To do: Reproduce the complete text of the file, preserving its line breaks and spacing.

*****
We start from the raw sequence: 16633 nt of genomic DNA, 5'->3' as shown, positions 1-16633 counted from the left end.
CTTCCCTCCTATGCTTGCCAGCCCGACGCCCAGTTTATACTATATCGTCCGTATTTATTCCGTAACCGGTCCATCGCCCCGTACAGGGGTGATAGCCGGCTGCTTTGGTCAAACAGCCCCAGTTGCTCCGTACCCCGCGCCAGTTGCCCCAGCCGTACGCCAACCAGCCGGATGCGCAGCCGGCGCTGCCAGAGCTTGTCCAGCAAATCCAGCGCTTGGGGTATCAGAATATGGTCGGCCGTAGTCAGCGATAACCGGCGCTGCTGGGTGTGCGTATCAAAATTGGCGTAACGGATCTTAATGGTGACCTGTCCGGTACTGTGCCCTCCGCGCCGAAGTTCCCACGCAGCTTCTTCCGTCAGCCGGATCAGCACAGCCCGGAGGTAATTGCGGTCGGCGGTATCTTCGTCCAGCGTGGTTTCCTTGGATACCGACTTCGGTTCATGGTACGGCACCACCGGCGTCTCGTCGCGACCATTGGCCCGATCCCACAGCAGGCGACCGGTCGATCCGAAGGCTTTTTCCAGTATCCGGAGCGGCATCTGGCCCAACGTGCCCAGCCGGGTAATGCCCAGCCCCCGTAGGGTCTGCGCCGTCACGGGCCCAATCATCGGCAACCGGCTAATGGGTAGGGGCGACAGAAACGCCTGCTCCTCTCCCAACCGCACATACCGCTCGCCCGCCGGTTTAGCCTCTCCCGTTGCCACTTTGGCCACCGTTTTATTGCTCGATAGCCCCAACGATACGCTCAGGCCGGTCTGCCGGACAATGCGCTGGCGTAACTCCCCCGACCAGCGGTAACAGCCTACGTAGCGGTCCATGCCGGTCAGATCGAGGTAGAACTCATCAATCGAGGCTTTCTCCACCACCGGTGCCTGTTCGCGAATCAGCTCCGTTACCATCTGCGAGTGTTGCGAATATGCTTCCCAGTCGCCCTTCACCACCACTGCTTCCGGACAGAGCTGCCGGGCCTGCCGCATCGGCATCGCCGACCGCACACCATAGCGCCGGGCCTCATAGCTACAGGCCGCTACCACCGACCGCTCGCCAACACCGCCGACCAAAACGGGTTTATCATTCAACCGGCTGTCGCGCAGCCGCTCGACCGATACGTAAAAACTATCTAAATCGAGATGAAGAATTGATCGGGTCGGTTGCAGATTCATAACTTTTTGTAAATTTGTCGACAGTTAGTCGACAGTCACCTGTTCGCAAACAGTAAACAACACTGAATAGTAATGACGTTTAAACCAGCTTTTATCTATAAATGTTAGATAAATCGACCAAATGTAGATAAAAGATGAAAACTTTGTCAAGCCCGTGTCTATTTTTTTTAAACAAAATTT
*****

We start from the raw sequence: 16633 nt of genomic DNA, 5'->3' as shown, positions 1-16633 counted from the left end.
CTTCCCTCCTATGCTTGCCAGCCCGACGCCCAGTTTATACTATATCGTCCGTATTTATTCCGTAACCGGTCCATCGCCCCGTACAGGGGTGATAGCCGGCTGCTTTGGTCAAACAGCCCCAGTTGCTCCGTACCCCGCGCCAGTTGCCCCAGCCGTACGCCAACCAGCCGGATGCGCAGCCGGCGCTGCCAGAGCTTGTCCAGCAAATCCAGCGCTTGGGGTATCAGAATATGGTCGGCCGTAGTCAGCGATAACCGGCGCTGCTGGGTGTGCGTATCAAAATTGGCGTAACGGATCTTAATGGTGACCTGTCCGGTACTGTGCCCTCCGCGCCGAAGTTCCCACGCAGCTTCTTCCGTCAGCCGGATCAGCACAGCCCGGAGGTAATTGCGGTCGGCGGTATCTTCGTCCAGCGTGGTTTCCTTGGATACCGACTTCGGTTCATGGTACGGCACCACCGGCGTCTCGTCGCGACCATTGGCCCGATCCCACAGCAGGCGACCGGTCGATCCGAAGGCTTTTTCCAGTATCCGGAGCGGCATCTGGCCCAACGTGCCCAGCCGGGTAATGCCCAGCCCCCGTAGGGTCTGCGCCGTCACGGGCCCAATCATCGGCAACCGGCTAATGGGTAGGGGCGACAGAAACGCCTGCTCCTCTCCCAACCGCACATACCGCTCGCCCGCCGGTTTAGCCTCTCCCGTTGCCACTTTGGCCACCGTTTTATTGCTCGATAGCCCCAACGATACGCTCAGGCCGGTCTGCCGGACAATGCGCTGGCGTAACTCCCCCGACCAGCGGTAACAGCCTACGTAGCGGTCCATGCCGGTCAGATCGAGGTAGAACTCATCAATCGAGGCTTTCTCCACCACCGGTGCCTGTTCGCGAATCAGCTCCGTTACCATCTGCGAGTGTTGCGAATATGCTTCCCAGTCGCCCTTCACCACCACTGCTTCCGGACAGAGCTGCCGGGCCTGCCGCATCGGCATCGCCGACCGCACACCATAGCGCCGGGCCTCATAGCTACAGGCCGCTACCACCGACCGCTCGCCAACACCGCCGACCAAAACGGGTTTATCATTCAACCGGCTGTCGCGCAGCCGCTCGACCGATACGTAAAAACTATCTAAATCGAGATGAAGAATTGATCGGGTCGGTTGCAGATTCATAACTTTTTGTAAATTTGTCGACAGTTAGTCGACAGTCACCTGTTCGCAAACAGTAAACAACACTGAATAGTAATGACGTTTAAACCAGCTTTTATCTATAAATGTTAGATAAATCGACCAAATGTAGATAAAAGATGAAAACTTTGTCAAGCCCGTGTCTATTTTTTTTAAACAAAATTT